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Why are people in Germany getting 'unhappier'?

Paul Krantz
Paul Krantz - [email protected]
Why are people in Germany getting 'unhappier'?
Two people hug in Hanover. Photo: picture alliance/dpa | Julian Stratenschulte

Germany has fallen to 24th place in the UN's World Happiness Report, with the under 30s ranking significantly lower. It's still a stable and economically prosperous compared to many countries, so why is happiness on the decline?


The UN’s World Happiness Report, published this week, puts Germany in 24th position on its national happiness ranking, down from 16th compared to last time the index was updated.

This puts Germany just behind the US (23rd), which has also fallen from a top 20 ranking for the first time this year. Just ahead of the US and Germany is the United Arab Emirates (22nd) and Slovenia (21st).

Immediately following Germany are Mexico (24th), Uruguay (25th) and France (26th).

Finland and Denmark continue to rank as the world’s happiness leaders.

What’s causing German unhappiness?

Germans are not known to be the most smiley bunch. But the country’s economic prosperity and reliable health and welfare systems have been credited with promoting a generally positive outlook on life for the majority of Germans.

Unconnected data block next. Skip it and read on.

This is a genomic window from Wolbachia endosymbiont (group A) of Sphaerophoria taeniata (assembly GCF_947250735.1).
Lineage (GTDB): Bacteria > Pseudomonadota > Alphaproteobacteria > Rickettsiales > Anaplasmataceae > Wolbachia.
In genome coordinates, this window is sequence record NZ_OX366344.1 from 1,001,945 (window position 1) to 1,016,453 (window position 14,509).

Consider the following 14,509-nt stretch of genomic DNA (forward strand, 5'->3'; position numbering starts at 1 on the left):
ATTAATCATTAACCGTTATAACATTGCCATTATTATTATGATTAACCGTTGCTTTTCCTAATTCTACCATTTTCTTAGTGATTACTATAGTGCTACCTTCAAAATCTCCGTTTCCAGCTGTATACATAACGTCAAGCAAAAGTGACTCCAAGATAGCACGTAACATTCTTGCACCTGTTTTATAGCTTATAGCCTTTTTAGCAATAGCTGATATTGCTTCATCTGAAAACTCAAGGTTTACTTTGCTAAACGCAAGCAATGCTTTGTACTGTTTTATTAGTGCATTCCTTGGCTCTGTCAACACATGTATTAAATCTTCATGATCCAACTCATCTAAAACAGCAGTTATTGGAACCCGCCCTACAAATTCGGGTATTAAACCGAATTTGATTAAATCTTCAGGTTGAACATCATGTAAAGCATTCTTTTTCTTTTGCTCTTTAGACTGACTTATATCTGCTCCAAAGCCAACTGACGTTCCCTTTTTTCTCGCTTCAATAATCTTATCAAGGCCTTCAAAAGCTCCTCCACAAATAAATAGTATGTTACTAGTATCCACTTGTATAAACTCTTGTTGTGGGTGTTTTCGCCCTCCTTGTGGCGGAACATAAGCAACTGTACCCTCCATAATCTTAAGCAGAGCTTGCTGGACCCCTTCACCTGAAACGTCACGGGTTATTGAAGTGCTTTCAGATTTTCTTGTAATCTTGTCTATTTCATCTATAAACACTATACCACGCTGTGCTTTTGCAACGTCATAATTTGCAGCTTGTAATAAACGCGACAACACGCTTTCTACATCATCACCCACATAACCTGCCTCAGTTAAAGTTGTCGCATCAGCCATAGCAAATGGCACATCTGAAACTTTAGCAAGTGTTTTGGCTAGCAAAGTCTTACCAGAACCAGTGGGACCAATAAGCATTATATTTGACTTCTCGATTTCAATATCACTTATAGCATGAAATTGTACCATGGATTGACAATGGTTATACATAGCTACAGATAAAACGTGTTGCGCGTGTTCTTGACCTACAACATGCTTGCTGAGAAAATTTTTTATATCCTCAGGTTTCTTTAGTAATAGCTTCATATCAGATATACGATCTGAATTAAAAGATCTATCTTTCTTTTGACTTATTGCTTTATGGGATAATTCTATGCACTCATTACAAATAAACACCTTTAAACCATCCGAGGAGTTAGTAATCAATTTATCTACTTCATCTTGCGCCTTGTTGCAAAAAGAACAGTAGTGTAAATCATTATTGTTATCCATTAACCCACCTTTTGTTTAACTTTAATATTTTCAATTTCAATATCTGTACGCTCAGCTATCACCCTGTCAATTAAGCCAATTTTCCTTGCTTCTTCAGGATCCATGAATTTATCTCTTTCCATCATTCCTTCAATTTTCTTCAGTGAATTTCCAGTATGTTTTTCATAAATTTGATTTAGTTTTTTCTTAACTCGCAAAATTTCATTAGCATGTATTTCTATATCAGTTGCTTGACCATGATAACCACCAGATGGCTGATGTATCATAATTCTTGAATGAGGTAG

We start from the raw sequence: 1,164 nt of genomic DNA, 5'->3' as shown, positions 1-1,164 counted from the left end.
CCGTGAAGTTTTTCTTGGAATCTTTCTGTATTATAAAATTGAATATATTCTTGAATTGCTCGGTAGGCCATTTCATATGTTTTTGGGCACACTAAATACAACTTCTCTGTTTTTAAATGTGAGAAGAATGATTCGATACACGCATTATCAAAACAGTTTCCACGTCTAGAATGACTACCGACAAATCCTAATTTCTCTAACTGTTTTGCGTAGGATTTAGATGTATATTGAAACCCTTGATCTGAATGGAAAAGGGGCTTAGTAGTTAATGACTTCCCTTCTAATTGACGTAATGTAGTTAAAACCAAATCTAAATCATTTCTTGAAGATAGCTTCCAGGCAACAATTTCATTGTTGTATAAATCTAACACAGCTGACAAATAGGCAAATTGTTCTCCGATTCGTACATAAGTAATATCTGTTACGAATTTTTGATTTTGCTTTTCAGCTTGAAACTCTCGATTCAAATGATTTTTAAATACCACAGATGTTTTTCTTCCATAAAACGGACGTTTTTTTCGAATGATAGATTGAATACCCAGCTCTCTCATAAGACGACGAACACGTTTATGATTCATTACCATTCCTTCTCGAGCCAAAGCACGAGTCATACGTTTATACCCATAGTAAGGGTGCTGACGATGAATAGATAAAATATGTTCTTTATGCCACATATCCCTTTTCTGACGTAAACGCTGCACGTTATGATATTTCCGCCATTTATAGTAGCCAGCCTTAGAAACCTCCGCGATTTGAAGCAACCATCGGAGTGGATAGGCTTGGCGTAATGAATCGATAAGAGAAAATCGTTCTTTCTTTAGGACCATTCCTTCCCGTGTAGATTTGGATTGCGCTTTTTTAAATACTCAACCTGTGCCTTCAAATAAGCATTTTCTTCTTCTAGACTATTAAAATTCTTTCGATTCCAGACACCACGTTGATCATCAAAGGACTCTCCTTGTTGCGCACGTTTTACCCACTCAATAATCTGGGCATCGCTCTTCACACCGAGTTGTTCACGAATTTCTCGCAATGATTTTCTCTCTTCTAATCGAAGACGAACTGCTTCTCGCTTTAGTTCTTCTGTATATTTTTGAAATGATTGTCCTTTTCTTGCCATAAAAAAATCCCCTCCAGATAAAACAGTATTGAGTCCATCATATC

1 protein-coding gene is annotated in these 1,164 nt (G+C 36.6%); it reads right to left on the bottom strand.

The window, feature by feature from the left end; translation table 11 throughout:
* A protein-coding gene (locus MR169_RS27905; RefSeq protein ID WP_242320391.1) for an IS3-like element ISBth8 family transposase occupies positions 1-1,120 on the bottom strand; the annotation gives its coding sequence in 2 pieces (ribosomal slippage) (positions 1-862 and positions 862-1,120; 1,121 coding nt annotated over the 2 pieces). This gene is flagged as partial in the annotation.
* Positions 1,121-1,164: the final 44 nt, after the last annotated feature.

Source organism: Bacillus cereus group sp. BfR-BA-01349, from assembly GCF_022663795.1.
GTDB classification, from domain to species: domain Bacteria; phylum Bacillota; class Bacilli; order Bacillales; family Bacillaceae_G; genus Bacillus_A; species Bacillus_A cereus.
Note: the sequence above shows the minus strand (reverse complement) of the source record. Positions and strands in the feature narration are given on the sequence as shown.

But this year’s World Happiness Report joins a growing list of indicators that suggest that satisfaction in the Bundesrepublik is on the decline.

In the 2023 EU happiness index, Germany was ranked second to last among the 27 member states.

Nordic countries, such as Denmark, Norway, Sweden, and Finland have consistently come at the top of the UN World Happiness Report since the report began in 2012. 

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"The fact that Germany lost so many places surprises me - I would have expected a less severe decline," Catarina Lachmund, Senior Analyst at the Happiness Research Institute, told The Local. She added that there is not yet an established explanation for the decline in happiness across the country, although there are some possible ones.

As opposed to the Nordic states, Germany has gotten some criticism recently for leaning towards austerity during a time the economy has stopped growing and the cost of living is rising.

Speaking to our sister site, The Local Denmark, Lachmund said, "The Nordic model turns out to be doing a lot of good for its citizens. There's a lot they are doing correctly, mainly funnelling wealth into wellbeing." 

Russia’s war in Ukraine and severe inflation likely also contributed to Germany’s falling happiness score, researchers found. The 2024 report is based on data collected between 2021 and 2023, during which time the conflict and related effects, such as soaring energy prices, made headlines on a daily basis.

Unfortunately for fresh arrivals, the slipping happiness of German natives is compounded by the perpetually low satisfaction scores of foreign nationals in the country.

woman in the rain

The 2024 World Happiness Report suggests satisfaction in the Bundesrepublik is on the decline. In the EU happiness index, Germany is ranked second to last. Photo: picture alliance/dpa | Sina Schuldt